Migrate a Windows virtual machine from unmanaged disks to managed disks

Applies to: ✔️ Windows VMs

If you have existing Windows virtual machines (VMs) that use unmanaged disks, you can migrate the VMs to use managed disks through the Azure Managed Disks service. This process converts both the operating system (OS) disk and any attached data disks.

Before you begin

  • The migration will restart the VM, so schedule the migration of your VMs during a pre-existing maintenance window.

  • The migration isn't reversible.

  • Any users with the Virtual Machine Contributor role won't be able to change the VM size (as they could pre-migration). This is because VMs with managed disks require the user to have the Microsoft.Compute/disks/write permission on the OS disks.

  • Be sure to test the migration. Migrate a test virtual machine before you perform the migration in production.

  • During the migration, you deallocate the VM. The VM receives a new IP address when it's started after the migration. If needed, you can assign a static IP address to the VM.

  • Review the minimum version of the Azure VM agent required to support the migration process. For information on how to check and update your agent version, see Minimum version support for VM agents in Azure

  • The original VHDs and the storage account used by the VM before migration are not deleted. They continue to incur charges. To avoid being billed for these artifacts, delete the original VHD blobs after you verify that the migration is complete. If you need to find these unattached disks in order to delete them, see our article Find and delete unattached Azure managed and unmanaged disks.

Migrate single-instance VMs

This section covers how to migrate single-instance Azure VMs from unmanaged disks to managed disks. (If your VMs are in an availability set, see the next section.)

  1. Deallocate the VM by using the Stop-AzVM cmdlet. The following example deallocates the VM named myVM in the resource group named myResourceGroup:

    $rgName = "myResourceGroup"
    $vmName = "myVM"
    Stop-AzVM -ResourceGroupName $rgName -Name $vmName -Force
  2. Migrate the VM to managed disks by using the ConvertTo-AzVMManagedDisk cmdlet. The following process converts the previous VM, including the OS disk and any data disks, and starts the Virtual Machine:

    ConvertTo-AzVMManagedDisk -ResourceGroupName $rgName -VMName $vmName

Migrate VMs in an availability set

If the VMs that you want to migrate to managed disks are in an availability set, you first need to migrate the availability set to a managed availability set.

  1. Migrate the availability set by using the Update-AzAvailabilitySet cmdlet. The following example updates the availability set named myAvailabilitySet in the resource group named myResourceGroup:

    $rgName = 'myResourceGroup'
    $avSetName = 'myAvailabilitySet'
    $avSet = Get-AzAvailabilitySet -ResourceGroupName $rgName -Name $avSetName
    Update-AzAvailabilitySet -AvailabilitySet $avSet -Sku Aligned 

    If the region where your availability set is located has only 2 managed fault domains but the number of unmanaged fault domains is 3, this command shows an error similar to "The specified fault domain count 3 must fall in the range 1 to 2." To resolve the error, update the fault domain to 2 and update Sku to Aligned as follows:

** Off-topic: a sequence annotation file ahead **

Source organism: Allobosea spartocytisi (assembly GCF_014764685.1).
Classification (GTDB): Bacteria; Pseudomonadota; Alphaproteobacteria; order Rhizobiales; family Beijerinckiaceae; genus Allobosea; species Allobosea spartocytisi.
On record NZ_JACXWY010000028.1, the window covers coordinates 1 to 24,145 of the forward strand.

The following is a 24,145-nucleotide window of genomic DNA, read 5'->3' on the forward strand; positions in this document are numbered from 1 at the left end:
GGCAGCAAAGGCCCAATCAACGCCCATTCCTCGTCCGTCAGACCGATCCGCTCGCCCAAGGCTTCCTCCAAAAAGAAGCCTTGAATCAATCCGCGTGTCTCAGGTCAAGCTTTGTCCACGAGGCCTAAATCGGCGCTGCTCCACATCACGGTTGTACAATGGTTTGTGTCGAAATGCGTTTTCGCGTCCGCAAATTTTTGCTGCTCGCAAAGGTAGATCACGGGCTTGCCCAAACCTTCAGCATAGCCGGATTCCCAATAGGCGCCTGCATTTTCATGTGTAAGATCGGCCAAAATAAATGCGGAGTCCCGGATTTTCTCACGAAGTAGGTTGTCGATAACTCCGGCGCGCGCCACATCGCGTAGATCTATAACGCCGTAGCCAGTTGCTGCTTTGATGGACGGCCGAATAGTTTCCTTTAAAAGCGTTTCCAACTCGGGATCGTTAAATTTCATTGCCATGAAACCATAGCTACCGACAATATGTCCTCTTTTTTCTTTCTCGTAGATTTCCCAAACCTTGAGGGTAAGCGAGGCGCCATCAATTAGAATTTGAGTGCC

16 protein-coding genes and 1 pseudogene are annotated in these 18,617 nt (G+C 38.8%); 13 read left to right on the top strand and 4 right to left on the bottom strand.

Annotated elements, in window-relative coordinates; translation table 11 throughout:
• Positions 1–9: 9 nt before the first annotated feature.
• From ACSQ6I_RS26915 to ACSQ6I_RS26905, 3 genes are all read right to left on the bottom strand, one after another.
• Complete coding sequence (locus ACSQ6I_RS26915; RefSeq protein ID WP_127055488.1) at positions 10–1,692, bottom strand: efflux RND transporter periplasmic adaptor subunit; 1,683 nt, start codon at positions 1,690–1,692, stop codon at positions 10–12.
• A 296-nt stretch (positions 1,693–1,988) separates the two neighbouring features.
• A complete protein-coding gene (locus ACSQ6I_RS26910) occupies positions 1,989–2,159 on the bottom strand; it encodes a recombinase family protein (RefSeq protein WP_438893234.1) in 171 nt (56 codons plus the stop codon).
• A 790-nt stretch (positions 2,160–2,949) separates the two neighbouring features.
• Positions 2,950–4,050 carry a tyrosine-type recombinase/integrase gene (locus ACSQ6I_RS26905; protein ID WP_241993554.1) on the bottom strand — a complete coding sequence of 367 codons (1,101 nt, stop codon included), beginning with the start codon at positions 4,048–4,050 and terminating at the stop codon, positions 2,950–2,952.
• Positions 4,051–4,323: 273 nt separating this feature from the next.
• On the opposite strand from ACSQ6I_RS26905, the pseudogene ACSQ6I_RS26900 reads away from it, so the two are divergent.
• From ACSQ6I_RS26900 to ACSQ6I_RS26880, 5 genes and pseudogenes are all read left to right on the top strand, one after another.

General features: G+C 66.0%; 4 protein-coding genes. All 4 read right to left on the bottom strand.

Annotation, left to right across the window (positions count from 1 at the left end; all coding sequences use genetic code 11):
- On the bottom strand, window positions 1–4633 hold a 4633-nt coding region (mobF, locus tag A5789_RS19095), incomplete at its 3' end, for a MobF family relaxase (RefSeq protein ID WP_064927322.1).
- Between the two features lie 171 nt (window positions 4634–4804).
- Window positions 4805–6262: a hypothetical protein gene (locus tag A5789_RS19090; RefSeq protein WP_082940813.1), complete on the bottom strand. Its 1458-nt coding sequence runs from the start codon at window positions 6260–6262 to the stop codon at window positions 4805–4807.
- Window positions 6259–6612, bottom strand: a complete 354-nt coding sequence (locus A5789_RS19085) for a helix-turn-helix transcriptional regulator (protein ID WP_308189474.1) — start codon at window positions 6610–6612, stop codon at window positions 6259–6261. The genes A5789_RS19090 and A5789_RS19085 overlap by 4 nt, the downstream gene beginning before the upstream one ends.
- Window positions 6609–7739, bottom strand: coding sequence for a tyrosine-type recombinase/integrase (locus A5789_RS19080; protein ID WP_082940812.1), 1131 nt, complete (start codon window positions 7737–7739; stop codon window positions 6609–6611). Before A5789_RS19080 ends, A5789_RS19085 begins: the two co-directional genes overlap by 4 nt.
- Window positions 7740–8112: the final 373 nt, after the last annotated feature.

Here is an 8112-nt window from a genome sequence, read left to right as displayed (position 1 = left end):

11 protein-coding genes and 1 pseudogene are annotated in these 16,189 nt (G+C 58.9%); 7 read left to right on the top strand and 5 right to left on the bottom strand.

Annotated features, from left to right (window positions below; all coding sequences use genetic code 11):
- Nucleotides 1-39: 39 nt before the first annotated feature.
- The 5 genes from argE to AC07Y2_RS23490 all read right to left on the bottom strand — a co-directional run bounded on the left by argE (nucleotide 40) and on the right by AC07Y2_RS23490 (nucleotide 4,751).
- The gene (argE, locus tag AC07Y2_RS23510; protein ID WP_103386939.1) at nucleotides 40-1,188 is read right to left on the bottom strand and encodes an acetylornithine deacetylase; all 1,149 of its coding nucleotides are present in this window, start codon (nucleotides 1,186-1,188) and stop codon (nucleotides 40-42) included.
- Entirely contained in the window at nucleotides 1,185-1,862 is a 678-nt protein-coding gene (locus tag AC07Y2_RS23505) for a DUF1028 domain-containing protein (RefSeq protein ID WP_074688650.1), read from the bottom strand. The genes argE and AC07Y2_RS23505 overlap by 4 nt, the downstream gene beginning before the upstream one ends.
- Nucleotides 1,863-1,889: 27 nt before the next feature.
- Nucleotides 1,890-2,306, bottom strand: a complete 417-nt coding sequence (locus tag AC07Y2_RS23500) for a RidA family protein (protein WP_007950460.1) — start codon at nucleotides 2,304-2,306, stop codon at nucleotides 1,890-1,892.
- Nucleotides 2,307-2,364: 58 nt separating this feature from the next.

$avSet.PlatformFaultDomainCount = 2
    Update-AzAvailabilitySet -AvailabilitySet $avSet -Sku Aligned
  2. Deallocate and migrate the VMs in the availability set. The following script deallocates each VM by using the Stop-AzVM cmdlet, converts it by using ConvertTo-AzVMManagedDisk, and restarts it automatically as apart of the migration process:

    $avSet = Get-AzAvailabilitySet -ResourceGroupName $rgName -Name $avSetName
    foreach($vmInfo in $avSet.VirtualMachinesReferences)
      $vm = Get-AzVM -ResourceGroupName $rgName | Where-Object {$_.Id -eq $vmInfo.id}
      Stop-AzVM -ResourceGroupName $rgName -Name $vm.Name -Force
      ConvertTo-AzVMManagedDisk -ResourceGroupName $rgName -VMName $vm.Name


  • Before converting, make sure all the VM extensions are in the 'Provisioning succeeded' state or the migration will fail with the error code 409.
  • If there is an error during migration, or if a VM is in a failed state because of issues in a previous migration, run the ConvertTo-AzVMManagedDisk cmdlet again. A simple retry usually unblocks the situation.
  • If you are converting a Linux VM to managed disks, use the latest version of the Azure Linux Agent. Operations using Azure Linux Agent versions '2.2.0' and earlier will likely fail. Running the migration on a generalized VM or a VM that belongs to a classic availability set is also not supported.
  • If the migration fails with the "SnapshotCountExceeded" error, delete some snapshots and attempt the operation again.

Migrate using the Azure portal

You can also migrate unmanaged disks to managed disks using the Azure portal.

  1. Sign in to the Azure portal.
  2. Select the VM from the list of VMs in the portal.
  3. In the blade for the VM, select Disks from the menu.
  4. At the top of the Disks blade, select Migrate to managed disks.
  5. If your VM is in an availability set, there will be a warning on the Migrate to managed disks blade that you need to migrate the availability set first. The warning should have a link you can click to migrate the availability set. Once the availability set is converted or if your VM is not in an availability set, click Migrate to start the process of migrating your disks to managed disks.

The VM will be stopped and restarted after migration is complete.

Next steps

Change the disk type of an Azure managed disk.

Take a read-only copy of a VM by using snapshots.